A post from my other blog, Wind Scraps, written five years ago today.
If he were a human boy, he’d be losing himself on hikes in the mountains, or falling into wells, or ever-working himself into tight and dangerous spots. But he’s not human. He’s a cat.
And so he shadows Dave like a bobcat, following him into the shed and out back to the wood pile, and down to the car that doesn’t run anymore. When Dave opens the door and rummages in the glove compartment to find whatever he went looking for, Felix hatches a plan and motions to Mittens to follow his lead. They slip unnoticed into the back seat and press up against the darkness, pretending they’ve found themselves a cave. It’s all great fun for twelve minutes, and then Felix thinks, Rescue me.
It takes Dave four days to narrow his search to that burgundy cave, but it’s his hand that opens the door, finally. And after the desperate duo emerge and slurp their fill of water and eat themselves sick, it’s Felix who plants himself at Dave’s feet and licks a thank you on the hand that saved him.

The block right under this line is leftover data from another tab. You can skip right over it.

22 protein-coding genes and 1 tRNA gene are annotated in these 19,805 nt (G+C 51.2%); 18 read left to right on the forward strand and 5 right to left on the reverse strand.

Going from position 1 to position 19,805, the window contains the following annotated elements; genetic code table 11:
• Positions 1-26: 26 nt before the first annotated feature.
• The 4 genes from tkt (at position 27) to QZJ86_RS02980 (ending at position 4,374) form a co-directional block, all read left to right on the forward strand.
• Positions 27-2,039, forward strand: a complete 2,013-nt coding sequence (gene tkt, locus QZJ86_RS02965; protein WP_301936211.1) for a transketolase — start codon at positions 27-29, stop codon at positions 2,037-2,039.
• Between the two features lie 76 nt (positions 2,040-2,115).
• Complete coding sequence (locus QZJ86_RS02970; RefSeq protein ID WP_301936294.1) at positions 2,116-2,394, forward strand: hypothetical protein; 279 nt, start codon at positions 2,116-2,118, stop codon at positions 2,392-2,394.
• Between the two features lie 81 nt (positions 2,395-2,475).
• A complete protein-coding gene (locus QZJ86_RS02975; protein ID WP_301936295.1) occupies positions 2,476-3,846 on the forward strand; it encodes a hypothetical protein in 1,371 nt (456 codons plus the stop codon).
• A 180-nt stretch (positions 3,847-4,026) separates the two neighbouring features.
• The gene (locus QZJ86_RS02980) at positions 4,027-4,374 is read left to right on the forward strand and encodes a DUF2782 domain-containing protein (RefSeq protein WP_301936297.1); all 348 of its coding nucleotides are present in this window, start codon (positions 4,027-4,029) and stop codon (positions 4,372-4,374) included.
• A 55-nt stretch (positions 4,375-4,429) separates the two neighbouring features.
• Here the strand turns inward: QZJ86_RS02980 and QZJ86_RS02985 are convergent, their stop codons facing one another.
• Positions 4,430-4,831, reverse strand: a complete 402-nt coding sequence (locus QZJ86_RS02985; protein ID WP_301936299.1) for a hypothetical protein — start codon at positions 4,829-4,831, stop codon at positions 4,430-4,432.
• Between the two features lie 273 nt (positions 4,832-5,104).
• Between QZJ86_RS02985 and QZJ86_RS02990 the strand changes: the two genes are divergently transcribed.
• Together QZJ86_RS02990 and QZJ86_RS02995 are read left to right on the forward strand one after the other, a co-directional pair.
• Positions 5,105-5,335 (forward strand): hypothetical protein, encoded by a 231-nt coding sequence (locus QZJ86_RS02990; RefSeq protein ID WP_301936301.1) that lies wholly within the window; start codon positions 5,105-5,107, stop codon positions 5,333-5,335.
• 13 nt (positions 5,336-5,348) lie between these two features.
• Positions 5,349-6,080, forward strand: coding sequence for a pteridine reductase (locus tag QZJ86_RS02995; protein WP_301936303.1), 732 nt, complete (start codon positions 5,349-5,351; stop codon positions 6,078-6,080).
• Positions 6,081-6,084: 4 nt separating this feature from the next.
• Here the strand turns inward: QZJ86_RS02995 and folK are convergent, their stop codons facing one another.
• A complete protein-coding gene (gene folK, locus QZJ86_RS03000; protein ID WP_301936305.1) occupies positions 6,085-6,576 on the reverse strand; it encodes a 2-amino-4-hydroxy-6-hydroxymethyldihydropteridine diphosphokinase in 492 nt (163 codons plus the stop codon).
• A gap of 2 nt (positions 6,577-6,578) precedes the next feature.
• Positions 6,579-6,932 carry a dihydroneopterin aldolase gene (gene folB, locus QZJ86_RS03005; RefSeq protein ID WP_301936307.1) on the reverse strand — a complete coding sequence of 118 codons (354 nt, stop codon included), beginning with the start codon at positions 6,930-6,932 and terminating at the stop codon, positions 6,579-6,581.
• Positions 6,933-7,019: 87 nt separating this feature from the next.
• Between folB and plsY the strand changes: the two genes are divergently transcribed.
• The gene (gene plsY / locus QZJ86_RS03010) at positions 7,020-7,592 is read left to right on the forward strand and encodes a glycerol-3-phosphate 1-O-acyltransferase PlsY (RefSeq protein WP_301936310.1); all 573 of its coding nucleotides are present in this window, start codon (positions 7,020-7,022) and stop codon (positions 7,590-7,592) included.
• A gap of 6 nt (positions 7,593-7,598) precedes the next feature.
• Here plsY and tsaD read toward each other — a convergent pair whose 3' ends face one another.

On another day, he imagines himself a jaguar chasing prey across an African plain, and bounds his little black and white body across our front yard, eyes gleaming with hunt-thrill. When the imaginary prey takes a left at the end of the driveway and shoots up the cedar trunk, Felix follows … and follows … and follows, until the mirage disappears and he finds himself to be nothing more than a very lost, very un-jaguarish teenager cat — stuck in a tree. Rescue me, he thinks.
Dave hears. He calls and coaxes and climbs — the ladder, first, and then a dozen tree limbs. Felix is content (purrfectly so, in fact) to ride a humble descent in the folds of Dave’s jacket. He’s content to be carried into the house, and petted, and eased to a carpet spot in front of a mellow fire.
And Dave, I notice, is content to watch the object of his rescue. When he stokes the fire, he strokes the cat. When Felix turns occasionally to check if he’s still there, Dave smiles and speaks his name in a tender voice. I watch the encounter, and watch the way Dave’s eyes return again and again to that warming black blob on the floor, and I have to wonder:
Was this how You felt, Lord, when You rescued me?